The Cocktail Heatmap: Where to Drink Right Now, August 2017

Source: Eater NY

Bottoms up

Welcome to the Cocktail Heatmap, a guide to the hottest drinking dens of the moment with info like where grab a cocktail with green bell pepper, a refreshing version of a bloody mary, or an Old Fashioned with coffee. For our guide to New York’s top cocktail bars (both old and new), check out this list.

Added in August: Fairfax, The Pool Lounge, Pilot, Sen Sakana

Note: Restaurants are listed by geography, south to north in Manhattan, north to south in Brooklyn

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David Bouhadana Drops Sushi Counter Next Week With Space for Pop-Up Chefs

Source: Eater NY

The acclaimed sushi chef debuts Sushi by Bou on Monday

Former Sushi Dojo captain and gloveless crusader David Bouhadana will debut his next Japanese engagement next Monday, May 15. Sushi by Bou claims an eight-seat counter within Meatpacking’s Gansevoort Market, although Bouhadana will only serve his omakase to diners at the bar’s front four seats. At the remaining four, a rotating roster of guest sushi chefs will pop-up and present an entirely different menu to customers along the bar’s left side. That area will be Sushi by Bae.

Sushi by Bou

Within Gansevoort Market, Bouhadana will continue to ...

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Where to Find Cocktails That Won’t Get You Hammered

Source: Eater NY

Drink up

These days, it’s not terribly challenging to find sophisticated cocktails made from lower-proof liquors, part of a growing pursuit of a mellower buzz. Here’s a collection of New York’s top haunts that dedicate entire (or partial) cocktail menus to low-abv (alcohol by volume) drinks.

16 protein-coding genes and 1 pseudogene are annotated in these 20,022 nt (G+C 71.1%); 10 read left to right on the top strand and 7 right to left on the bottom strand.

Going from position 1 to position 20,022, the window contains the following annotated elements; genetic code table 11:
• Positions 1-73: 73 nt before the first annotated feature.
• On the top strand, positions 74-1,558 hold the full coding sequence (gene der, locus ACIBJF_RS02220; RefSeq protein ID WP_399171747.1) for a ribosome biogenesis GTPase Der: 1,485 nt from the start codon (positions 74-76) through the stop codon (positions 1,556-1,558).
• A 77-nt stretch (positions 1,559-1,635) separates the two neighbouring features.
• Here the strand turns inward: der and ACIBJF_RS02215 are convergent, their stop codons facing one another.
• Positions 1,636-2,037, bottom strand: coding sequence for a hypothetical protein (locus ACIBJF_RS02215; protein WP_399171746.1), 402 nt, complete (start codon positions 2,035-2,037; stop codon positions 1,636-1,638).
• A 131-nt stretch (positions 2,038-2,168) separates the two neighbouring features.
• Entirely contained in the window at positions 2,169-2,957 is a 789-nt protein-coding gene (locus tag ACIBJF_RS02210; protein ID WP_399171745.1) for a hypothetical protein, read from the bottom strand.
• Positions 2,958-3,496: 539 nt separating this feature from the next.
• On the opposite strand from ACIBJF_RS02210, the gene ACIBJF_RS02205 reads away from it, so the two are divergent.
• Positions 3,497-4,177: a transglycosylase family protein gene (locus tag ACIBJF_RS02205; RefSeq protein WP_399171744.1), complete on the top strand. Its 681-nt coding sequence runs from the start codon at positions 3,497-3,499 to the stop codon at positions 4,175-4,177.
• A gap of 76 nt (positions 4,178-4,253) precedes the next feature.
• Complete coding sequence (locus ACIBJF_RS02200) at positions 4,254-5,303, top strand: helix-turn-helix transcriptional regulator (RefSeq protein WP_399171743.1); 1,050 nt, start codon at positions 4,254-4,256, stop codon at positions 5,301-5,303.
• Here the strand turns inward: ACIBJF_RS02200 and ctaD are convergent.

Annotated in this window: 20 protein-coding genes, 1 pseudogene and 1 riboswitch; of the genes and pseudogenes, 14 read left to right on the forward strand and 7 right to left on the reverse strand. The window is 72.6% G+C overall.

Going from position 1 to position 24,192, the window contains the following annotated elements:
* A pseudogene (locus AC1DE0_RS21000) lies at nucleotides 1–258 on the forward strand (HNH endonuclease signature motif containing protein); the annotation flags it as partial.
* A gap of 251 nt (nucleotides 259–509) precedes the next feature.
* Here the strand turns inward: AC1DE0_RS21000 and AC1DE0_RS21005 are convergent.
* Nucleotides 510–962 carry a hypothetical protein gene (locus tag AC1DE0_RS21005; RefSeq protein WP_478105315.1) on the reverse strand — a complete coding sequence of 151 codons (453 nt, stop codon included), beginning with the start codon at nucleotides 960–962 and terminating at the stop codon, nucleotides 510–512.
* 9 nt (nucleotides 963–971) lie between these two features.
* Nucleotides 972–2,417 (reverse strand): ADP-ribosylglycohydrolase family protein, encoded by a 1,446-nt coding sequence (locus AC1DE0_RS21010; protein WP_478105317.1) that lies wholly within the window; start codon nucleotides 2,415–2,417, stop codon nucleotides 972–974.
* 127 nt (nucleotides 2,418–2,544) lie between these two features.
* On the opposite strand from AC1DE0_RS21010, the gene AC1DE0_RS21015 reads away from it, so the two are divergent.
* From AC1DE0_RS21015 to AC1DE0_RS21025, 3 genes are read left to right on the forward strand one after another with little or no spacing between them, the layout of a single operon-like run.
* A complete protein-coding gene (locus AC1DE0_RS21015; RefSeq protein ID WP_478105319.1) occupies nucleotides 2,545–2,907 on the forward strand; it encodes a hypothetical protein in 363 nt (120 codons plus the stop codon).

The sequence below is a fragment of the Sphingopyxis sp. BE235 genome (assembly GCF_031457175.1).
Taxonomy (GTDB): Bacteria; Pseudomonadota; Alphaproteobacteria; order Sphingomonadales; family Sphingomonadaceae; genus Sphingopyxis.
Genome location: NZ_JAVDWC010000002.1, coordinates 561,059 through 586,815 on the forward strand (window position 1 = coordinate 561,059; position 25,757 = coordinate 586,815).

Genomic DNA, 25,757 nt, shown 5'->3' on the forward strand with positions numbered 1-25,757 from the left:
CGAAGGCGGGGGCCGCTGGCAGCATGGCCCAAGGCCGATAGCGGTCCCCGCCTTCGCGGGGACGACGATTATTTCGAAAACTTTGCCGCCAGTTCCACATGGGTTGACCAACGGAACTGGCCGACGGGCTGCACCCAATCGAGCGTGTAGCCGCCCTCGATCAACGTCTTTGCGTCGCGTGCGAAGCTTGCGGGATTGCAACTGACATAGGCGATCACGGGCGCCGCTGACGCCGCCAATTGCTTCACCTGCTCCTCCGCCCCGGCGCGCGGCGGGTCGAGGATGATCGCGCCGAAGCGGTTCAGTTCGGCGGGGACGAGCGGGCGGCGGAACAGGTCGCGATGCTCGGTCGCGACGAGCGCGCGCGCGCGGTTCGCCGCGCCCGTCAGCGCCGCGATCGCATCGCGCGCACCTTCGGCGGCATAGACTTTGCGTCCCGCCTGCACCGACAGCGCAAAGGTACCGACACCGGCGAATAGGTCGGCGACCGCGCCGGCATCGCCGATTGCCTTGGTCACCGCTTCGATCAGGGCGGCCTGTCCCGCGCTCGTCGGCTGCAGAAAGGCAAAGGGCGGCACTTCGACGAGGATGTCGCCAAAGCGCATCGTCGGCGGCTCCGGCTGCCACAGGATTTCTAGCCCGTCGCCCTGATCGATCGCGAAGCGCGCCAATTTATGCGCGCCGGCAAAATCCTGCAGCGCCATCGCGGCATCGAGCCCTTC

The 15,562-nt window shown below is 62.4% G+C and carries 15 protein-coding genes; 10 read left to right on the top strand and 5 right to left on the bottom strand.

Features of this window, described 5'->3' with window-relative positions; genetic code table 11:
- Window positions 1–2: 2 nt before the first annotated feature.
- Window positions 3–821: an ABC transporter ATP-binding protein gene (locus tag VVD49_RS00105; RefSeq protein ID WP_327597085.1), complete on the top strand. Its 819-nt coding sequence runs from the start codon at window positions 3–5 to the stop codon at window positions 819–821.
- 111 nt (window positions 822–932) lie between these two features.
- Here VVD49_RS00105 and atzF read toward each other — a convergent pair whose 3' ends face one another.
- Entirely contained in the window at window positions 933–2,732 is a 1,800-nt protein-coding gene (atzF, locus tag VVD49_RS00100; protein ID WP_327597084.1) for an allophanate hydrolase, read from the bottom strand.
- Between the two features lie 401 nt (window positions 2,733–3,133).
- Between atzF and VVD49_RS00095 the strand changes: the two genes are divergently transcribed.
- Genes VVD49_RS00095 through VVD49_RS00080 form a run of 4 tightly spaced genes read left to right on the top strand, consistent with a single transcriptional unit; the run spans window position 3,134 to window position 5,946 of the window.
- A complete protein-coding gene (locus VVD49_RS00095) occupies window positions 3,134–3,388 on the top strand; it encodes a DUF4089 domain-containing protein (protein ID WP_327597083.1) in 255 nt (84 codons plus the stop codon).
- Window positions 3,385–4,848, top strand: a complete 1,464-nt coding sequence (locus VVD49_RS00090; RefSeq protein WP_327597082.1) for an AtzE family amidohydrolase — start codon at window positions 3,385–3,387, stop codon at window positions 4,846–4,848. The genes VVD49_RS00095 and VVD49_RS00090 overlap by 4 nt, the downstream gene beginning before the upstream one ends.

Note: Restaurants are listed based on geography, starting with lower Manhattan and then down through Brooklyn.

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KazuNori, Hand Roll Sensation from Sugarfish, Debuts on Friday

Source: Eater NY

Prepare for five-hour lines

The team behind white-hot Los Angeles omakase export Sugarfish will roll out its second fish concept, KazuNori. The hand-roll bar, with two SoCal outlets, hits Nomad (15 W. 28th St.) on Friday with a 24-seat bar and both a la carte and set-menu options like three to six hand rolls per order, in combinations that include toro, yellowtail, snapper, and crab.

According to partner Lele Massimi, the company picked Nomad because they “love the neighborhood’s vibe and love that it’s also a food-centric destination.”

Just like Sugarfish — the group’s affordable, quality-minded sushi chainlet which ...

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Suzuki, Spiritual Successor to Sushi Zen, Opens This Month

Source: Eater NY

Two dining experiences and a bar from Yuta and Toshio Suzuki

Longtime New Yorkers know the importance of the 30-year old Sushi Zen — the pioneer in serving raw fish that closed last year. Owner Toshio Suzuki is a New York sushi legend, having trained acclaimed chefs like Masaharu Morimoto and one of the few people in New York to offer fugu, the deadly pufferfish. Now he’s back, with his son Yuta, opening Suzuki at 114 West 47th Street in Midtown by mid-March.

The new Suzuki encompasses three separate dining venues plus a private dining room, all linked by ...

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5 Drinks to Try Right Now in New York City

Source: Eater NY

Here are some drinks to try over the holiday weekend ahead

For One Last Taste of Fall…

Head to: Lalo, former El Rey chef Gerardo Gonzalez’s hip California-styled café that doesn’t shy away from unsung flavor mashups.